So far in my career as an engineer I've worked at the huge global enterprise that is Capital One and I've worked at ClearScore, a fast-growing scale-up - but I've always been curious about what it would be like to work at a startup. Early in my career I didn't feel like I had the skills and experience to be able to succeed in a startup, but after a few years I felt like I was ready to give it a go. So, in July last year I joined Orbital Witness, a startup that is changing the way that real estate is transacted, and to help make the process of buying and selling property faster, cheaper and more transparent for all parties involved.
Having now been at Orbital Witness for 6 months, I thought it would be a good time to reflect on my experience so far and share some of the things I've learned along the way about what it's like to work in a startup.
Wearer of Many Hats
At a bigger company, as was the case for me, there is often very clear separation of responsibilites between different teams and roles. I distinctly remember being told at one point in a previous job that our team couldn't make necessary changes in another team's application because "we might break it and it'll be up to them to fix in the middle of the night" (???). Everybody had their own responsibilites and it was very clear what you were and weren't to touch. If you needed to make a change to something that wasn't in your remit, you'd have to go through a long process of getting approval from the relevant people and then waiting for them to make the change for you.
You would never have this problem in a startup. In a startup, you are expected to be able to do whatever is needed to get the job done. If you need to make a change to the frontend, you make the change. If you need to make a change to the backend, you make the change. If you need to make a change to the database, you make the change. If you need to make a change to the design, you make the change. There is no "that's not my job" in a startup - and for good reason. If you're working in a startup, you're working in a small team with limited resources and ultimately your focus is on getting the product out the door. If you're waiting for someone else to do something for you, you're wasting time that could be spent on something else.
This is a fantastic way to work, and it's something that I've really enjoyed about working in a startup. I have a lot of experience working on frontend apps, but I've not had a huge amount of experience working on the backend. In my first 6 months at Orbital Witness I've been able to work on both the frontend and the backend, and I've learned a lot about how the backend works and how to write good backend code.
You Learn Much More Than Just Technical Skills
One of the things that has stood out for me the most is that, even as an engineer, at a startup you have a huge amount of insight into every level of the business that you just don't get at a bigger company. At a bigger company, you're often very isolated from the rest of the business. You're given a task to do, you do it, and then you move on to the next task.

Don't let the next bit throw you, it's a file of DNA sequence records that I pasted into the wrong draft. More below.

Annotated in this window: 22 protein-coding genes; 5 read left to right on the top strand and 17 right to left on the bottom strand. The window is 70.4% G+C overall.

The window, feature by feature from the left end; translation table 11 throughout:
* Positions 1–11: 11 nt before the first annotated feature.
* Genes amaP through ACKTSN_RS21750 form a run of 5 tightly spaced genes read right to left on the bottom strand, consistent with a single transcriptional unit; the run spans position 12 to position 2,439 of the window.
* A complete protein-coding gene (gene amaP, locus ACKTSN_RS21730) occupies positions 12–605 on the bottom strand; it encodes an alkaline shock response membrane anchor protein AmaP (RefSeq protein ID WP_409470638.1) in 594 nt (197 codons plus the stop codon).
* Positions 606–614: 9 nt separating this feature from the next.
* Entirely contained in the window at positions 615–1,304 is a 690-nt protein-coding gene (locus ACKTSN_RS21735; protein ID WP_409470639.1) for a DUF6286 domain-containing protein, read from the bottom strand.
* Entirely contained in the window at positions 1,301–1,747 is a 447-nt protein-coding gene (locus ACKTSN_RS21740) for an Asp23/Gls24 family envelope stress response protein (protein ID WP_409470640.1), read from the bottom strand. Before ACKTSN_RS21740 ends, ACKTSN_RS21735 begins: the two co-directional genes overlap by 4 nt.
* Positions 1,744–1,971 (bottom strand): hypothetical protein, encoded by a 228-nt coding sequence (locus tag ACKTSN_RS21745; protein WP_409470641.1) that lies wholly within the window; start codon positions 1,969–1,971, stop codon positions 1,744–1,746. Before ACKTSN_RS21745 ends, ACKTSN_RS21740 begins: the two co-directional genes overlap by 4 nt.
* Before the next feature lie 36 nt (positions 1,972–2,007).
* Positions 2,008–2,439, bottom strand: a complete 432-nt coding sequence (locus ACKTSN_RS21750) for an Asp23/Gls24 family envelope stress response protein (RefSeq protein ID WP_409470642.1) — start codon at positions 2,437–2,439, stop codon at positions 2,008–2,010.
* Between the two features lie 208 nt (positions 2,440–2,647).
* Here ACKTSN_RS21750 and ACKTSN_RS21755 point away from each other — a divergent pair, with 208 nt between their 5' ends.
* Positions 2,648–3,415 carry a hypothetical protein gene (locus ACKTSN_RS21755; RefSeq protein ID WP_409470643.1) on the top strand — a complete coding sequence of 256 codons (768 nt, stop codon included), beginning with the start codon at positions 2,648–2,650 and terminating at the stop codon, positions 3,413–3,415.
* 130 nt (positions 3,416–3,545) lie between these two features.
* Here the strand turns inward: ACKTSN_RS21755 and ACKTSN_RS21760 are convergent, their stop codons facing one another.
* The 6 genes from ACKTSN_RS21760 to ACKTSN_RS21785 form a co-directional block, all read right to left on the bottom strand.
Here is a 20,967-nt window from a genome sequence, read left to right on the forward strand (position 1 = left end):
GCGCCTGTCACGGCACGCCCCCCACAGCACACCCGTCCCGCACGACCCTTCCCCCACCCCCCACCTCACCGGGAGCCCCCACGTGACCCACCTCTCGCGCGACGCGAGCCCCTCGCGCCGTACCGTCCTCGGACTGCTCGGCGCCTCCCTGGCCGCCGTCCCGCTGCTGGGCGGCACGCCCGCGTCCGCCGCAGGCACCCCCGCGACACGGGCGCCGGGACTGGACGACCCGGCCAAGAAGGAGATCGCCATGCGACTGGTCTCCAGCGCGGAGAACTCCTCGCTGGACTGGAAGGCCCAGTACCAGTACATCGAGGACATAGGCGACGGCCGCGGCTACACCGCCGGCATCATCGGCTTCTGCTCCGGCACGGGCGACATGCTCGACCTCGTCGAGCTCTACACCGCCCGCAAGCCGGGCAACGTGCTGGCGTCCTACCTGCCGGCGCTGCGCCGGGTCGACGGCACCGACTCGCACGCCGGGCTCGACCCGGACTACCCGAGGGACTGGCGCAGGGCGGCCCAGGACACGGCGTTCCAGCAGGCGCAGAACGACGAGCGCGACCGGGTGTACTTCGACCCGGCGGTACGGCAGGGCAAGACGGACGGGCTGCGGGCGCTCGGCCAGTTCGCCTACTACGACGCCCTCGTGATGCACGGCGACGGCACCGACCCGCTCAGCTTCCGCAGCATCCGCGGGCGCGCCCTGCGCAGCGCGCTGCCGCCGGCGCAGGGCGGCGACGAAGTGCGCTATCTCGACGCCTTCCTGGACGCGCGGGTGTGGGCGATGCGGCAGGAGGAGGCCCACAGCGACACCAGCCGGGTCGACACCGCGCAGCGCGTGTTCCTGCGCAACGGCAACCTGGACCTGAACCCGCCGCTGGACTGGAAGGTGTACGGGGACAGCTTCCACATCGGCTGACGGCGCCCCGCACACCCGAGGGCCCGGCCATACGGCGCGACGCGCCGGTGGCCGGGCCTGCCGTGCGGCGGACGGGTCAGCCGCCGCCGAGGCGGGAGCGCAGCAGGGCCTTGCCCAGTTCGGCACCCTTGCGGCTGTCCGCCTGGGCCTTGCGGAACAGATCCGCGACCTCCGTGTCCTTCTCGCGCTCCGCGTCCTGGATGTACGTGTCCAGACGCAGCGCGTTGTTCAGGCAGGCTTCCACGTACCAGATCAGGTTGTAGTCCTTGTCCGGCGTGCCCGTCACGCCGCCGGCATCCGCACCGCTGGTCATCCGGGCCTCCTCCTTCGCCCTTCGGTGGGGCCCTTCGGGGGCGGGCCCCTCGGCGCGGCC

In a startup you learn little bits of everything from speaking to people, watching people work, and getting involved. You learn how to run a business. You learn how to find product-market fit. You learn how to sell. You learn how to market. You learn how to do customer support. You learn how to do everything - and that's really valuable as an engineer as it helps you stand out from just being a "code monkey".
Your Impact Is Huge
At a bigger company, you're often working on a small part of a much bigger product. You might be working on a single feature, or a single page, or a single component. Therefore, it can be hard to see the impact that your work is having on the product as a whole. You might be working on something that is used by millions of people, as was the case for some of the work I've done - but you don't really feel like you're making a difference.
At Orbital Witness I've been lucky enough to work on building a brand new product from the ground up, and then seeing that product being used by real customers. I've pretty much had total ownership over the frontend of the product, and knowing that users are interacting with code that I've written every time they use the app is a really great feeling. It's also really nice to be able to directly see the business impact of your work - taking a product from generating zero revenue to being responsible a large chunk of the entire company's revenue makes me proud.
All in all, I'm very happy with my decision to join a startup. I've learned a lot in the past 6 months, and I'm looking forward to learning a lot more in the next 6 months and beyond. If you're thinking about joining a startup, I'd highly recommend it. It's hard work, but very rewarding.